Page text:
Mumbai: Observing that the Centre has the executive powers to analyse threat perception and provide protection to any private person or entity, the Bombay High Court today dismissed a PIL challenging the 'Z' category CRPF security given to Reliance Industries chairman Mukesh Ambani.
A division bench of Chief Justice Mohit Shah and Justice M S Sancklecha today dismissed the public interest litigation filed by two social activists Nitin Deshpande and Vikrant Karnik seeking quashing of the April 21 order of the Union government, which gave CRPF security to Ambani.
"There is nothing in the CRPF Act or rules that take away the executive powers of the central government to provide protection to a private person or entity. It is up to the authority to scrutinise and decide on demand for protection," the court said.
The court relied on a 1955 judgement of the Supreme Court which said the Centre can take executive decisions and need not wait for the Parliament to enact or amend the law.
"The executive powers of the central government are co-existent with the legislative power of the Parliament," the High Court said today, quoting the apex court order.
The bench further said that the Central Reserve Police Force (CRPF) can be deployed for protection and prevention of crime.
"CRPF may be deployed anywhere in India not only for restoration of law and order but also for any other purpose as decided by the Centre," Chief Justice Shah said.
The petitioners' lawyer Ashish Mehta argued that in 2009, the CISF Act was amended so that they could provide protection to private installations like oil refineries.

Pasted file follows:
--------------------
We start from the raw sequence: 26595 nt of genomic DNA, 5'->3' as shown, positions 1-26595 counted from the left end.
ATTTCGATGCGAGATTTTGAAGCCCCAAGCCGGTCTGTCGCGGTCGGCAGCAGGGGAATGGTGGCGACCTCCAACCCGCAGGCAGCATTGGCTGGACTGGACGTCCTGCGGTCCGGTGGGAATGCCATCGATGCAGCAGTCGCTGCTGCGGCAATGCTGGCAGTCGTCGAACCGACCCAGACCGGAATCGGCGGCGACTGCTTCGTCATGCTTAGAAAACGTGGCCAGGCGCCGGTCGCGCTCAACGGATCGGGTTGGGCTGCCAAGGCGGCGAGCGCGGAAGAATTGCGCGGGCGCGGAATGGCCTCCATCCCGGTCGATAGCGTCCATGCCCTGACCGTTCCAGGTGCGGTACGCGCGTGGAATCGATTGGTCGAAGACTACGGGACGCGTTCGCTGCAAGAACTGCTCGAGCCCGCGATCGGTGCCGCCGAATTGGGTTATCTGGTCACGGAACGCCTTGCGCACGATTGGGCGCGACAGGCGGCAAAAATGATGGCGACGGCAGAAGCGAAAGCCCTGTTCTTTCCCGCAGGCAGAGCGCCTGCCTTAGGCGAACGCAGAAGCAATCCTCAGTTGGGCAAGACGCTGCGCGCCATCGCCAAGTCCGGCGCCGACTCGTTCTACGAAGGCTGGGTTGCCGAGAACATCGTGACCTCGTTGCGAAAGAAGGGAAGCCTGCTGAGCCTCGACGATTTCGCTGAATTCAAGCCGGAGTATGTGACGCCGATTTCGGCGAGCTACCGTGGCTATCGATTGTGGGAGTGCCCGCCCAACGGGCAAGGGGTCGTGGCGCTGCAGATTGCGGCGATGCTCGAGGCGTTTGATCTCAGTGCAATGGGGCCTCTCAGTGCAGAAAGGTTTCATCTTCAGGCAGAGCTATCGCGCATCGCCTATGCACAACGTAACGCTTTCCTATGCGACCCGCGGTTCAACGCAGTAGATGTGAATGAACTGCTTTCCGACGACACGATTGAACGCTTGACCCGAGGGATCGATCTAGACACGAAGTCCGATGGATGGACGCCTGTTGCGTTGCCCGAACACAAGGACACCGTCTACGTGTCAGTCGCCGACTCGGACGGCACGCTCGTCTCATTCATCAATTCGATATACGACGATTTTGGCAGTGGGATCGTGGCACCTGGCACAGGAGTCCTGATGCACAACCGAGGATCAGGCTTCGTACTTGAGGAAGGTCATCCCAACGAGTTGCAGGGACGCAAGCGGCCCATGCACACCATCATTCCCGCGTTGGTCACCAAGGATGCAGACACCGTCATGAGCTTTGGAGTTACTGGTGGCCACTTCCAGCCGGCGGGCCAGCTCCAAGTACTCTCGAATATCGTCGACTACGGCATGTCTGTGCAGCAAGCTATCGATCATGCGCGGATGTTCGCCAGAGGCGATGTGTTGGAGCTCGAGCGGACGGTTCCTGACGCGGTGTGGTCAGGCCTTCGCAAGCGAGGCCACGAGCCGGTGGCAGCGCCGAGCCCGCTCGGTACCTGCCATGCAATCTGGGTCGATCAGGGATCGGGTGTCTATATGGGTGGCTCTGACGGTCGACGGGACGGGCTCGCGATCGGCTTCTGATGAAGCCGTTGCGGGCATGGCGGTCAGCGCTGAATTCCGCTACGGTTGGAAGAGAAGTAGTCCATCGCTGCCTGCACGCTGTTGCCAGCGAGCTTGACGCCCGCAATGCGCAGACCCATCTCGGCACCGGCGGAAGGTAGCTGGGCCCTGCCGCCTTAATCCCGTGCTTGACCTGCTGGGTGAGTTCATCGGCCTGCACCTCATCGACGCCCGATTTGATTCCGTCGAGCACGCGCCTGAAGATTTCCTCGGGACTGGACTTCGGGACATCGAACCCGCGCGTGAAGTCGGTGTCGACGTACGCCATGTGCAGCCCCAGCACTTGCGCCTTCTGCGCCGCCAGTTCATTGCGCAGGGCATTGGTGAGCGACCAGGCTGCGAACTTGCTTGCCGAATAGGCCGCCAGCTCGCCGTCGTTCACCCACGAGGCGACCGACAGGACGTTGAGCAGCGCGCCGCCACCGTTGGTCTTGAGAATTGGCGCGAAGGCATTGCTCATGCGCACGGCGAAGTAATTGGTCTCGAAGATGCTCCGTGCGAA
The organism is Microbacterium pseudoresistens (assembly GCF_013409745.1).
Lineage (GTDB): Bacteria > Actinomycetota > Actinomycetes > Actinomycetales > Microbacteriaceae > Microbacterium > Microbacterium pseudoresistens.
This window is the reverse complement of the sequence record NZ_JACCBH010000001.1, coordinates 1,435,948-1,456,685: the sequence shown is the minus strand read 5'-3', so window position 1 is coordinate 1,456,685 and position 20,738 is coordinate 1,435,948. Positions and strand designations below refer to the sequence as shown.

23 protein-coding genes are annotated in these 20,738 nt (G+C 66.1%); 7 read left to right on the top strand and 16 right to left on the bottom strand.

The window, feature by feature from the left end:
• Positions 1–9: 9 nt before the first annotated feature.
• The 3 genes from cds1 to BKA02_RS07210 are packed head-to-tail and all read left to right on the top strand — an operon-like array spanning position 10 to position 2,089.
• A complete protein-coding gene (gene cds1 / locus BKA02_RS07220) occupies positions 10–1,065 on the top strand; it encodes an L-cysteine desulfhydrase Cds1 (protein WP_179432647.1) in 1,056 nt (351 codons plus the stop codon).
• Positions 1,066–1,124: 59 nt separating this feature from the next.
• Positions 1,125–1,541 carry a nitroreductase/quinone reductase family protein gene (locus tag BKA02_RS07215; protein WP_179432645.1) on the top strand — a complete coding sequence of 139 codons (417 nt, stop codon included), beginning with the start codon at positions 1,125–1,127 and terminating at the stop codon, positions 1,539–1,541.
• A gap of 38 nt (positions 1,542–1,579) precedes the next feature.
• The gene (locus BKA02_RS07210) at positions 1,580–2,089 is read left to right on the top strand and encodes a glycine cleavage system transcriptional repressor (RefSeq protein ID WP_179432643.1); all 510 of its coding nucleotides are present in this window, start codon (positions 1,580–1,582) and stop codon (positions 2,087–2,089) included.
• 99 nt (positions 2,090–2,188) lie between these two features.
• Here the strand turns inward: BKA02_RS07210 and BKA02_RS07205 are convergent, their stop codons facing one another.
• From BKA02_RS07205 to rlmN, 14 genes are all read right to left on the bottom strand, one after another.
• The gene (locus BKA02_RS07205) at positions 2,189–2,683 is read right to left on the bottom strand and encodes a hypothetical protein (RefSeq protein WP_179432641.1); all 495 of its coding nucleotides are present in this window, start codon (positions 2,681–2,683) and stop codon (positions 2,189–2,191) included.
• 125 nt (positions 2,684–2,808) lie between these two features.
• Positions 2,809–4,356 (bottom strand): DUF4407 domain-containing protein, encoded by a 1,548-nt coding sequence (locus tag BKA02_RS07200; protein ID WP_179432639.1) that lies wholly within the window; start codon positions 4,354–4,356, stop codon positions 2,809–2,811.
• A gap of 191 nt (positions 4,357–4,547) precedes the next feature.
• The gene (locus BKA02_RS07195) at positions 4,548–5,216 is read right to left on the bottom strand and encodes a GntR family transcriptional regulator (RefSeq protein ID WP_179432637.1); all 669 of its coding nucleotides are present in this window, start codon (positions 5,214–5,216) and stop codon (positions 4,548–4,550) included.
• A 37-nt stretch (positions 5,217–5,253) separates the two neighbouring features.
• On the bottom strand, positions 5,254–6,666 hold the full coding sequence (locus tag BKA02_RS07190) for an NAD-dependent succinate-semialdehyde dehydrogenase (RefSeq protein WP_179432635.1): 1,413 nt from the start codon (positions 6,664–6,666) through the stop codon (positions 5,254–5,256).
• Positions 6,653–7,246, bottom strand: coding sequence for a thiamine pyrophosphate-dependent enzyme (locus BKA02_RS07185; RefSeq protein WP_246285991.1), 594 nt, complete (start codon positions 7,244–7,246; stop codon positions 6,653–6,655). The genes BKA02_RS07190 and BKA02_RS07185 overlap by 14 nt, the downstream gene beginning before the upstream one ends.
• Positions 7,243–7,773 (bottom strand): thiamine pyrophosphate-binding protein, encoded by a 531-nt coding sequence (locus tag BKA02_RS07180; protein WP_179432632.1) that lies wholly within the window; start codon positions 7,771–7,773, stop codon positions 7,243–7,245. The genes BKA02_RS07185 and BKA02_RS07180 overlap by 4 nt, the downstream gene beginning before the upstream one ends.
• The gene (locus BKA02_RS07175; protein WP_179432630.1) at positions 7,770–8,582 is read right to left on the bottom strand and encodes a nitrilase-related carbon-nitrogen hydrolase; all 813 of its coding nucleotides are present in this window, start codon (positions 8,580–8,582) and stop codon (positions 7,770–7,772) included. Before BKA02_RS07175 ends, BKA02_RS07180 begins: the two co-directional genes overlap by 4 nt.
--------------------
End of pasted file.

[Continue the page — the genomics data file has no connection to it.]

"Similarly, if CRPF commandos are deployed for protection of private persons, then even the CRPF Act and
rules should be amended," Mehta said.
"If you (petitioner) do not have objection to CISF providing protection to oil refineries then why are you raising objection to protection given to the person who put these oil refineries?" Chief Justice Shah queried. The court further said that it cannot entertain PILs filed for publicity and that the petitioner should specify some illegality and injustice therein.
The government had sanctioned security after Ambani's office informed the Mumbai police about threatening letters purportedly sent by terror group Indian Mujahideen (IM).
Additional Solicitor General Kevic Setalvad argued that Ambani, who has been provided 25 CRPF commandos, is paying around Rs 15 lakh every month towards the protection.
According to the PIL, CRPF is constituted to tackle emergency situations, and not for day-to-day law and order duties.
"The service of the CRPF is required only when there arises situation of national emergency, terrorist attacks, internal disturbances, riots or otherwise which is beyond the control of the local police," it states.
It further says that such security is given only to high-risk individuals including Cabinet ministers, chief ministers, Supreme Court and High Court judges, leading politicians and senior bureaucrats.